Its highest favourability rating were found in Pakistan (85 percent favourable); Tunisia (69 percent), Russia (62 percent), Lebanon (59 percent), and Greece (56 percent).

Overall ratings for the U.S. were mostly higher, particularly in Japan (72 percent), Brazil, Mexico, and Europe, where majorities ranging from 52 percent to 74 percent (Italy) in all countries except Greece said they held a favourable overall opinion of the United States.

With the exception of Lebanon and Tunisia, on the other hand, less than 20 percent of the publics in the other predominantly Muslim countries said they had a favourable opinion of the U.S., with the lowest ratings (12 percent) found in Jordan and Pakistan. Indeed, in those two countries, as well as in Egypt, Washington’s image has slipped to below the levels of 2008, the last year of Bush’s presidency.

In 13 of the 16 countries that were polled in both 2008 and 2012, Washington’s image has improved. The improvements were most spectacular in Europe and Japan. In France, Spain, Germany, Italy, and Japan, Washington increased its favourability ratings among respondents by 21 percent or more.

Much of that improvement reflects continued support and hope for Obama himself, according to Kohout who noted that “the U.S. image trails how (its) president is regarded.”

Asked whether they at least some confidence in four leaders – Obama, German Chancellor Angela Merkel, U.N. Secretary-General Ban Ki-moon, and Russian President Vladimir Putin – in dealing with world affairs, Obama received the highest median score of 61 percent, 16 percent more than runner-up Merkel, and 33 percent more than Putin.

With the exception of Greece, Russia and Poland, strong majorities in Europe, particularly in France and Germany (nearly 90 percent) expressed confidence in Obama’s foreign policy leadership as well as in Brazil (68 percent), and Japan (74 percent).

On the other hand, confidence was lowest in the predominantly Muslim countries, where the median score was only 24 percent, down from 33 percent in 2009. Indeed, confidence in Obama has fallen in almost all regions and countries since when he first became president – 11 percent in Japan, 13 percent in Mexico, a median score of six percent in Europe, and a whopping 24 percent in China (from 62 percent to 38 percent).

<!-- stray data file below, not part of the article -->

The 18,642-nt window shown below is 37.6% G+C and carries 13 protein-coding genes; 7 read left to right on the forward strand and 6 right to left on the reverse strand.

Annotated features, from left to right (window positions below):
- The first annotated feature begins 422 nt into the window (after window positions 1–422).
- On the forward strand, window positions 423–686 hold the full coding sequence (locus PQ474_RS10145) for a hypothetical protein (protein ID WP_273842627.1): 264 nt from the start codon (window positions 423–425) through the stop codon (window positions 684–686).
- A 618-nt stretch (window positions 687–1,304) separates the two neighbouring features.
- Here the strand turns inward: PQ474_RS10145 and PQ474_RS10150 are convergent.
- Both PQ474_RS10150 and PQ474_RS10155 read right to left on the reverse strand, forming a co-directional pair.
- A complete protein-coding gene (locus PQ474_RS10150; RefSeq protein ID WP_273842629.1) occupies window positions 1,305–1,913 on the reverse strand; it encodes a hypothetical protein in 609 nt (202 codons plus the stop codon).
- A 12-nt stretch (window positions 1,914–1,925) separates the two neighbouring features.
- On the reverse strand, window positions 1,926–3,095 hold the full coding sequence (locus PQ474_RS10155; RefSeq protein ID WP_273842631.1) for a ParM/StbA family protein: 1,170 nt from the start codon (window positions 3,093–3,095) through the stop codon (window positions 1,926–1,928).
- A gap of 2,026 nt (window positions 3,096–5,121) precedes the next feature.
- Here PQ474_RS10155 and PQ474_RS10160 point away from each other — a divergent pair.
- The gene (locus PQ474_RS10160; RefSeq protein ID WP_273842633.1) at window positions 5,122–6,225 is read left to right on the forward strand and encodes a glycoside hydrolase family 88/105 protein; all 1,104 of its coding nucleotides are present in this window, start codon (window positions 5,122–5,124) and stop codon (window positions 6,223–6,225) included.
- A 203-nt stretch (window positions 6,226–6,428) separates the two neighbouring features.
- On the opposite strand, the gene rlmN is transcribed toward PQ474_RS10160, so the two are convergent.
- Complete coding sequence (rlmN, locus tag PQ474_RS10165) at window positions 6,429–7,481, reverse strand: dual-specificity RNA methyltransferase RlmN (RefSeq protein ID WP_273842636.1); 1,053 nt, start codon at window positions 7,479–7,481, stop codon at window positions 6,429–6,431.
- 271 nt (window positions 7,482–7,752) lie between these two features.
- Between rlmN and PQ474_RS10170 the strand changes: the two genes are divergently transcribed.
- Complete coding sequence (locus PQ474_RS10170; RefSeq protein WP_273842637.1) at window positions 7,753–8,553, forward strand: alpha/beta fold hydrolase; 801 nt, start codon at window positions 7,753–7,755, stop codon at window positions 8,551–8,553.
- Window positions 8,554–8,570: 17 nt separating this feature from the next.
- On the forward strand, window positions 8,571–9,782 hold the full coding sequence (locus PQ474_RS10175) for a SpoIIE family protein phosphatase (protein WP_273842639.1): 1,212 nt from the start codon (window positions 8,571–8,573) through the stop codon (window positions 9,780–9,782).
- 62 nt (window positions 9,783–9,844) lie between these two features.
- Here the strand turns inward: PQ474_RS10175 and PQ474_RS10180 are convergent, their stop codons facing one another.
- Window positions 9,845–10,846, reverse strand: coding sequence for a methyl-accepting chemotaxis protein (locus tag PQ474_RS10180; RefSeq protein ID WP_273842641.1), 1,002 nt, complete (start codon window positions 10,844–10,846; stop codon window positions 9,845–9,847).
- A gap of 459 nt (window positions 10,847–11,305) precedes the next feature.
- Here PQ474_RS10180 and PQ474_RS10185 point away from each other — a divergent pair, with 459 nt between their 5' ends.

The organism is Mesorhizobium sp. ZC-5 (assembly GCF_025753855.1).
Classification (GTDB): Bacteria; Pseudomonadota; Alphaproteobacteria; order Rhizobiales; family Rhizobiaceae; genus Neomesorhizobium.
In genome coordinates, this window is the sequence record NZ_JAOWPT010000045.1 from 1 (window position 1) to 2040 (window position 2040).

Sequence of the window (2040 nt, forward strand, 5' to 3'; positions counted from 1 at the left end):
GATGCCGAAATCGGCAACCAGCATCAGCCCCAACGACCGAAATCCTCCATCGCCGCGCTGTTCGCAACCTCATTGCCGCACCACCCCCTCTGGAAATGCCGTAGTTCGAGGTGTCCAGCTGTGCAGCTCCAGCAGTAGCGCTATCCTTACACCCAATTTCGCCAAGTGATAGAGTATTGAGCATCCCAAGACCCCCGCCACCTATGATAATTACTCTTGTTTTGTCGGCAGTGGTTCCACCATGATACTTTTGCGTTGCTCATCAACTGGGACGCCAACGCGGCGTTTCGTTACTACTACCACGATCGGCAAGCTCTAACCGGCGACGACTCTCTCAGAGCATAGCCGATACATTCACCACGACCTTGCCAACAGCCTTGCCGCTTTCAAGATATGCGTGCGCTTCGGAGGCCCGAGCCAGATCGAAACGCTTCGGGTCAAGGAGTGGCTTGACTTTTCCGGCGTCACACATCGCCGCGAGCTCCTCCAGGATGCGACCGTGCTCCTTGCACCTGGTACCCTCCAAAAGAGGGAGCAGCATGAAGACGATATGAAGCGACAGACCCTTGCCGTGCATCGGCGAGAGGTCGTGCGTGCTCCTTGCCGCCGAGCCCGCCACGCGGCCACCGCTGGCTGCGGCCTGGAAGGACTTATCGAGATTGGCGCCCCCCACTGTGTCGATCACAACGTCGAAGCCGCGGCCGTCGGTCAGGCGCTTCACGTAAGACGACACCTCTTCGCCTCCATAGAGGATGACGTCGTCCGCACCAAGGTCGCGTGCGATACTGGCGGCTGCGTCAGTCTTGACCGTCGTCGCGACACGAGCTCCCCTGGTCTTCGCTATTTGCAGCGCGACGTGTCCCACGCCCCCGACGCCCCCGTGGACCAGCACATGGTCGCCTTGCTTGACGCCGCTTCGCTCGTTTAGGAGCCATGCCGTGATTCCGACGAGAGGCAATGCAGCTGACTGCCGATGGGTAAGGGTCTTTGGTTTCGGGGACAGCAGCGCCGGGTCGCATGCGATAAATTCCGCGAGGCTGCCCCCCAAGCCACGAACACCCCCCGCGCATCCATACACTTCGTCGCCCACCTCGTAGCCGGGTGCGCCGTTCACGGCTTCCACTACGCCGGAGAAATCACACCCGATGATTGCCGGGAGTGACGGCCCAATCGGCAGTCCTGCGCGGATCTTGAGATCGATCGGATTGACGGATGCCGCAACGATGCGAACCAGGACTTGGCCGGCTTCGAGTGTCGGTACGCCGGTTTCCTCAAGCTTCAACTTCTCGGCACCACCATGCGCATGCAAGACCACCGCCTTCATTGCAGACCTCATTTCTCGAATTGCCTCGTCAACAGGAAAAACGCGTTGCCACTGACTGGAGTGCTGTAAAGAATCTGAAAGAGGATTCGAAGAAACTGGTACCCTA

Approval of his actual international policies fell even more sharply over the past three years – by a median score of 15 percentage points in Europe (from 78 to 63 percent), 19 percent in Muslim countries (from 34 percent to 15 percent) , 18 percent in Russia, 30 percent in China, and 19 percent in Japan, according to the survey.

Kohut attributed these results primarily to the perceived failure by Obama to meet the sometimes sky-high expectations that he would change U.S. policies on key issues.

In 2009, for example, Pew found that a median of 45 percent of respondents in the 15 countries that were polled again this year predicted that Obama would give more consideration to their country’s national interests and seek international approval before deploying military force. Three years later, a median of only 27 percent and 29 percent, respectively, of those same countries said that he has met those expectations.

Similarly, a median of 46 percent predicted he would be “fair with the Israelis and the Palestinians”, while 56 percent said that he would take “significant measures to control global climate change”. Asked whether he has followed through, a median of only 18 percent and 22 percent respectively, answered affirmatively.

In all four cases, medians ranging from 54 percent to 61 percent said Obama had failed to meet those expectations.

At the same time, majorities or pluralities in 12 of the countries said they favoured his re-election, with support highest among traditional U.S. allies in Western Europe, in Brazil, and Japan.

Respondents in Russia and Tunisia were evenly split, while, with the exception of Turkey, pluralities or majorities in the other Muslim states, China, and Mexico said he should not be re-elected.

*Jim Lobe’s blog on U.S. foreign policy can be read at